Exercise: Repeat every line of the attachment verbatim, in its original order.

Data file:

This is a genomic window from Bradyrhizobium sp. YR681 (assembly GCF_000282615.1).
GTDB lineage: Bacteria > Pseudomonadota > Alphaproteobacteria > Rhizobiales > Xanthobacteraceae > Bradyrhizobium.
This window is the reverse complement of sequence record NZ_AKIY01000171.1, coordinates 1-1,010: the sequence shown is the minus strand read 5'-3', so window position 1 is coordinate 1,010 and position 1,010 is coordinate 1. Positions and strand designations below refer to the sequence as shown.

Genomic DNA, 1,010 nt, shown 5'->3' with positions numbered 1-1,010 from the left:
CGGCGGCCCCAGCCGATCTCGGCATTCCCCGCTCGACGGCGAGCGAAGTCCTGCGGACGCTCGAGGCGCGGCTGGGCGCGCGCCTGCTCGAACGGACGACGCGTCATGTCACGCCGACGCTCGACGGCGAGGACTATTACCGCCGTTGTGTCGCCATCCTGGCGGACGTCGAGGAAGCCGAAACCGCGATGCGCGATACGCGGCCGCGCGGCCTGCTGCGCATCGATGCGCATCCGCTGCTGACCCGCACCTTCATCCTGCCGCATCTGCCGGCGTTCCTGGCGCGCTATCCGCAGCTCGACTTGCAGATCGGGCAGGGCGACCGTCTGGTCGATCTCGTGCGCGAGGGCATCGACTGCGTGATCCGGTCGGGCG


This is a genomic window from Bradyrhizobium sp. YR681 (assembly GCF_000282615.1).
GTDB lineage: Bacteria > Pseudomonadota > Alphaproteobacteria > Rhizobiales > Xanthobacteraceae > Bradyrhizobium.
This window is the reverse complement of sequence record NZ_AKIY01000171.1, coordinates 1-1,010: the sequence shown is the minus strand read 5'-3', so window position 1 is coordinate 1,010 and position 1,010 is coordinate 1. Positions and strand designations below refer to the sequence as shown.

Genomic DNA, 1,010 nt, shown 5'->3' with positions numbered 1-1,010 from the left:
CGGCGGCCCCAGCCGATCTCGGCATTCCCCGCTCGACGGCGAGCGAAGTCCTGCGGACGCTCGAGGCGCGGCTGGGCGCGCGCCTGCTCGAACGGACGACGCGTCATGTCACGCCGACGCTCGACGGCGAGGACTATTACCGCCGTTGTGTCGCCATCCTGGCGGACGTCGAGGAAGCCGAAACCGCGATGCGCGATACGCGGCCGCGCGGCCTGCTGCGCATCGATGCGCATCCGCTGCTGACCCGCACCTTCATCCTGCCGCATCTGCCGGCGTTCCTGGCGCGCTATCCGCAGCTCGACTTGCAGATCGGGCAGGGCGACCGTCTGGTCGATCTCGTGCGCGAGGGCATCGACTGCGTGATCCGGTCGGGCG